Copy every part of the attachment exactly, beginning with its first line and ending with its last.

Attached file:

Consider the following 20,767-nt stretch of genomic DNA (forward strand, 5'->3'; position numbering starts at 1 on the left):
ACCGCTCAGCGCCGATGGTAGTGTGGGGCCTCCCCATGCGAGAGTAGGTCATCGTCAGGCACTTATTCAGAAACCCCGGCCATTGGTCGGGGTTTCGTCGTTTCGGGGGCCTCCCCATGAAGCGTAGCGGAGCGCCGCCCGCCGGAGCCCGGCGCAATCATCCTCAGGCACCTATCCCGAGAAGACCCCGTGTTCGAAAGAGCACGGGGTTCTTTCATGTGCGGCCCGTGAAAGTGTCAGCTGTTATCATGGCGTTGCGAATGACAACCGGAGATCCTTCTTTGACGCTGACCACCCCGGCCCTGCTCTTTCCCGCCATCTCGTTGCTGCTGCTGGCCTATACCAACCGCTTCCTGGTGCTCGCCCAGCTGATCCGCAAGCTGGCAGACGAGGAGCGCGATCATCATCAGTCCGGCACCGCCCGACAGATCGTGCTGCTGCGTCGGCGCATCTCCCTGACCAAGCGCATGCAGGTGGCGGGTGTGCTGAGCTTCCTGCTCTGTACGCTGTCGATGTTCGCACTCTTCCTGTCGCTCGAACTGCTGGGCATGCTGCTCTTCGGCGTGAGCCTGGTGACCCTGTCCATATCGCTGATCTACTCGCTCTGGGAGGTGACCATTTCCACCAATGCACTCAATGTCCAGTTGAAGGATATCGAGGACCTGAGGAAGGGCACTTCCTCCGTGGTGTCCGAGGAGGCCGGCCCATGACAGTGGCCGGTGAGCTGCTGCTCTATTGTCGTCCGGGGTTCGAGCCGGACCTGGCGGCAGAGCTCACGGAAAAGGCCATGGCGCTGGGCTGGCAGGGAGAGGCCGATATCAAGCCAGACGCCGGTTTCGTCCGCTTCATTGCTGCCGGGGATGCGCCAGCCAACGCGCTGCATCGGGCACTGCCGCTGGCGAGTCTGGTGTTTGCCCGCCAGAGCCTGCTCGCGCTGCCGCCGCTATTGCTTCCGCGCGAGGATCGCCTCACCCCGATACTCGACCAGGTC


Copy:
Consider the following 20,767-nt stretch of genomic DNA (forward strand, 5'->3'; position numbering starts at 1 on the left):
ACCGCTCAGCGCCGATGGTAGTGTGGGGCCTCCCCATGCGAGAGTAGGTCATCGTCAGGCACTTATTCAGAAACCCCGGCCATTGGTCGGGGTTTCGTCGTTTCGGGGGCCTCCCCATGAAGCGTAGCGGAGCGCCGCCCGCCGGAGCCCGGCGCAATCATCCTCAGGCACCTATCCCGAGAAGACCCCGTGTTCGAAAGAGCACGGGGTTCTTTCATGTGCGGCCCGTGAAAGTGTCAGCTGTTATCATGGCGTTGCGAATGACAACCGGAGATCCTTCTTTGACGCTGACCACCCCGGCCCTGCTCTTTCCCGCCATCTCGTTGCTGCTGCTGGCCTATACCAACCGCTTCCTGGTGCTCGCCCAGCTGATCCGCAAGCTGGCAGACGAGGAGCGCGATCATCATCAGTCCGGCACCGCCCGACAGATCGTGCTGCTGCGTCGGCGCATCTCCCTGACCAAGCGCATGCAGGTGGCGGGTGTGCTGAGCTTCCTGCTCTGTACGCTGTCGATGTTCGCACTCTTCCTGTCGCTCGAACTGCTGGGCATGCTGCTCTTCGGCGTGAGCCTGGTGACCCTGTCCATATCGCTGATCTACTCGCTCTGGGAGGTGACCATTTCCACCAATGCACTCAATGTCCAGTTGAAGGATATCGAGGACCTGAGGAAGGGCACTTCCTCCGTGGTGTCCGAGGAGGCCGGCCCATGACAGTGGCCGGTGAGCTGCTGCTCTATTGTCGTCCGGGGTTCGAGCCGGACCTGGCGGCAGAGCTCACGGAAAAGGCCATGGCGCTGGGCTGGCAGGGAGAGGCCGATATCAAGCCAGACGCCGGTTTCGTCCGCTTCATTGCTGCCGGGGATGCGCCAGCCAACGCGCTGCATCGGGCACTGCCGCTGGCGAGTCTGGTGTTTGCCCGCCAGAGCCTGCTCGCGCTGCCGCCGCTATTGCTTCCGCGCGAGGATCGCCTCACCCCGATACTCGACCAGGTC